Tḱemlúps te Secwépemc fully supports the appointment of the Special Interlocutor

Posted on: June 8, 2022

PRESS RELEASE – Tḱemlúps te Secwépemc, June 7, 2022

On behalf of the Tḱemlúps te Secwépemc, we are very pleased to learn of the appointment and mandate of Kimberly Murray to the position of Special Interlocutor for Canada, in relation to unmarked burials. Since we learned of the likely presence of children, L’Estcwicwéý (the Missing) on the Kamloops Indian Residential School grounds, just over a year ago, Tḱemlúps has taken responsibility for them. We are exercising our inherent jurisdiction over the investigation at Tḱemlúps, to determine how many children are there, who they were, who their people are, how they came to be buried there, how they should be cared for, and what justice needs to be sought on behalf of them and their families. We have heard from Minister Lametti, on behalf of Canada, that Canada respects our jurisdiction and is there to provide whatever support it can to ensure that we can meet our obligations to L’Estcwicwéý and their people. The mandate of the Special Interlocutor confirms this.

So many Indigenous communities across Canada are launching similar investigations. It will be painstaking, vitally important work, work that will take time and resources. Canada has an essential role to play in ensuring those resources are available, and that all our communities can find their lost children, and comfort them and their families. The Special Interlocutor will, we hope, work with all our communities to make this happen.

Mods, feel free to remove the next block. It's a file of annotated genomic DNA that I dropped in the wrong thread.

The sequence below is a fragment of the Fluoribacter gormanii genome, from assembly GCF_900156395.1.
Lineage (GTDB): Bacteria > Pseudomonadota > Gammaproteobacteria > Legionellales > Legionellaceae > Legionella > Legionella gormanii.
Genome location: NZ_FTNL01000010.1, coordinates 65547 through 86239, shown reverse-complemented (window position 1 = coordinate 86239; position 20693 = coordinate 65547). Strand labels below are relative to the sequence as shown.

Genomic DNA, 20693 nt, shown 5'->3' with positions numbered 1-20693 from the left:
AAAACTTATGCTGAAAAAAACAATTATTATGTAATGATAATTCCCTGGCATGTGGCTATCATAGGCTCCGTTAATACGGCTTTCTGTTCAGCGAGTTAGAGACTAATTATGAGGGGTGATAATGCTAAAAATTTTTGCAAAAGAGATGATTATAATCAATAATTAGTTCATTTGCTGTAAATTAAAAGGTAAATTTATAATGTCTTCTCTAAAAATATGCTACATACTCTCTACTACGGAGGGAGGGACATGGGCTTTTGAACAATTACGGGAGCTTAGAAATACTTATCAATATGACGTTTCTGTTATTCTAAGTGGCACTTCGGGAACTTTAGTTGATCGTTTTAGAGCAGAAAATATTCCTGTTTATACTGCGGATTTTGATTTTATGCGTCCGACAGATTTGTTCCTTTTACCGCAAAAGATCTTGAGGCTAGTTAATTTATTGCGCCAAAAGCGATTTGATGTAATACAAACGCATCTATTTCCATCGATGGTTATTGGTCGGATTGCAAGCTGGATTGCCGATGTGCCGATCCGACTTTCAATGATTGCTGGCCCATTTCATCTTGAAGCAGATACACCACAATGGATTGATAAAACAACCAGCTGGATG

Ms. Murray comes to this role with a wealth of experience and a demonstrated commitment to serving residential school survivors and their families. We look forward to working with Canada, the Special Interlocutor, and our brothers and sisters across the country, as we work for the children, and their relations, to achieve some measure of comfort and justice for them.


Media Contact:
Kukpi7 Rosanne Casimir (Chief)
Tḱemlúps te Secwépemc
Phone: 250-819-2255


Media Release | Secwépemc cultural protocol

Posted on: May 27, 2022

Tk̓emlúps te Secwépemc
May 26, 2022

On Monday May 23, 2022, Tk̓emlúps te Secwépemc held a memorial commemorating the anniversary of the confirmation of the finding of Le Estcwicwéy̓ (The Missing) near the Kamloops Indian Residential School.

“For those that may not be aware, it is Secwépemc cultural protocol to observe a one-year mourning period after the loss of family. This is how we see Le Estcwicwéý, as our family; a family that we have a responsibility to care for,” Kukpi7 Rosanne Casimir stated.

“It is for that reason, that I was extremely disappointed that attendees of the Memorial were shouting rude remarks and insulting the organizers and guests that had been invited to our community to join us in honouring, upholding, and respecting Le Estcwicwéy̓. Our cultural protocols are sacred and have been in place for thousands of years. These values are based in natural law and cannot be unwritten nor changed by any person or group of people. They dictate that we always hold guests in high regard. In natural law, this is “xyemstwécw”, honouring one another. It is always our intention to create a welcoming and safe environment.”